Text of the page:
The big question pertains to NCAA Tournament seeding. Duke had expected to claim a No. 1 seed, and while that remains a possibility other conference frontrunners could leapfrog them and push the Devils to a No. 2.
Meanwhile, No. 3 seed UNC and No. 5 seed N.C. State both advanced to today’s semifinal round.
The Tar Heels dispatched Florida State by a surprising 83-62 margin. Reversing their atrocious shooting performance versus the Blue Devils, the Heels knocked down 10-for-22 on threes. They also limited themselves to seven turnovers and forced the Seminoles into 18 miscues.
But Carolina didn’t escape Friday without drama. Sharpshooter P.J. Hairston cut the skin between two fingers on his left (non-shooting) hand, an injury that spilled blood copiously onto the Greensboro Coliseum court and resulted in eight stitches. His status remained uncertain heading into the semifinal.
Earlier on Friday, Mark Gottfried’s Wolfpack thrashed Virginia 75-56. State’s place in the NCAA Tournament was secure prior to the weekend, but defeating the No. 4 seed in such resounding fashion likely won the squad a better spot when the selection committee announces the seeds on Sunday evening.
State torched UVA from deep, burying 8-for-16 on threes. The Pack also demonstrated a greater commitment to defense than they have for much of the season, stifling the Cavaliers to 38 percent shooting.
The Wolfpack play Miami this afternoon in one semifinal, while UNC will battle Maryland.
It's a good time to indulge in some nostalgia, because this is the last iteration of the ACC Tournament in which the league's remaining seven original members constitute a majority of participants. After Maryland departs, only six of the original schools (the Big Four plus Virginia and Clemson) will remain, and there are expected to be three and perhaps four new members on board next year.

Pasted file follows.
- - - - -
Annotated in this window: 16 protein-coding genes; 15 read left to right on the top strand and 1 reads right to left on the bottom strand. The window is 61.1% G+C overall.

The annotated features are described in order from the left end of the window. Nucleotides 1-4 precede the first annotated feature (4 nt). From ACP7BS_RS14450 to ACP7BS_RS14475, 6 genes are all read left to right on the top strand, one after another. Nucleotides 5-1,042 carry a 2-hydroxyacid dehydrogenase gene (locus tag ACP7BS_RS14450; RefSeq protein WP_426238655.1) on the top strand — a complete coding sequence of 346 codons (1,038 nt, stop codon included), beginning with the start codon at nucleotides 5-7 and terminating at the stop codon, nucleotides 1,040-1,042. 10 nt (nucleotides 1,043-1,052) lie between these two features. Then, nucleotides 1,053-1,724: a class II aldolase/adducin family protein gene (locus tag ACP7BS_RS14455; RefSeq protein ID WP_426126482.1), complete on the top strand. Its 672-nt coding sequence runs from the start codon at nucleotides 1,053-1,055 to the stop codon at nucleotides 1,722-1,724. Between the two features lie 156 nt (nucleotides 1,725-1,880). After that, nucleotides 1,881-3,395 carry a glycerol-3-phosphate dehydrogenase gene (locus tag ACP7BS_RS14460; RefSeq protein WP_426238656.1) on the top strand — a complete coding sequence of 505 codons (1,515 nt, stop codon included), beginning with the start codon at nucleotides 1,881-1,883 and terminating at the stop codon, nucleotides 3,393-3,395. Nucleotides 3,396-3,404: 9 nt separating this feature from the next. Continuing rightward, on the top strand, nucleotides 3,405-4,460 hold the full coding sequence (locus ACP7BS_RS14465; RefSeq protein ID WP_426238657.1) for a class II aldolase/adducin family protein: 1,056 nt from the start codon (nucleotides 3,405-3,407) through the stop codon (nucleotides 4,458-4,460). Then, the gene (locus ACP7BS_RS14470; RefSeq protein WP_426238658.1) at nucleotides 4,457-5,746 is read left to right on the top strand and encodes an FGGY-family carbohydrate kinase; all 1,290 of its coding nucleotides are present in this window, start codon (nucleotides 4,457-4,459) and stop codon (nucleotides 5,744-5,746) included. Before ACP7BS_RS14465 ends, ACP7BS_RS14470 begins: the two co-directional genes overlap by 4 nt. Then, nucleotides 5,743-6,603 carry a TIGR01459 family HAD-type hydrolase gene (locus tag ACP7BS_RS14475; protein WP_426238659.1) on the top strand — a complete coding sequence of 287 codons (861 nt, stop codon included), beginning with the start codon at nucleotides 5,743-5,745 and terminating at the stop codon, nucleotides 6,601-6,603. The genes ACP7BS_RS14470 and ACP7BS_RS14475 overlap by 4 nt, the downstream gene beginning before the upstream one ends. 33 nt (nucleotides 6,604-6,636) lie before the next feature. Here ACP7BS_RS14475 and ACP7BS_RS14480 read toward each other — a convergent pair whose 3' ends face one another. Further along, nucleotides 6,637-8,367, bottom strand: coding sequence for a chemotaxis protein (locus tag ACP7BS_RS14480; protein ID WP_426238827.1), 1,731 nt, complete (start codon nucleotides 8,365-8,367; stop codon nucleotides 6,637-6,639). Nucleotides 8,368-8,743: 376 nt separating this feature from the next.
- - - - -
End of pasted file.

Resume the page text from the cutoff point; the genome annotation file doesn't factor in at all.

But it's been a pretty good run the last 59 years, even if the tournament has lost prestige and interest in the past generation. Here's a look at your top 14 most exciting tournaments (the top 10, plus ties) from 1954 to 2012, presented in chronological order.
Yes, top-seeded Miami and Duke are the odds-on favorites. But unlike the top-heavy tourneys of yore, at least five teams—including North Carolina, N.C. State and Virginia—enter this weekend with a realistic hope of winning the ACC conference crown.
But no matter who cuts the nets down this Sunday, more ink will again be spilled chronicling and diagnosing the ongoing erosion of the college basketball conference tournament. Whenever articles are written on this subject, however, the true objects of lament are really the major conferences. Small and mid-major tournaments are thrilling as ever, as schools in the Ohio Valley or Big South tournaments aren’t just playing for conference glory; they’re fighting for their one shot at the Big Dance.
While major conference tourneys continue to publish capacity attendances, actual turnstile figures and the basic eyeball test tell a different story. The ACC released sold-out attendance figures for the 2010 tournament in Greensboro, but the average turnstile number per session was only 15,690. Despite changes in ticket allocation between the member schools beginning in 2011, empty seats pervaded Philips Arena in Atlanta throughout tournament weekend last year, particularly the perennially poorly-attended Thursday sessions.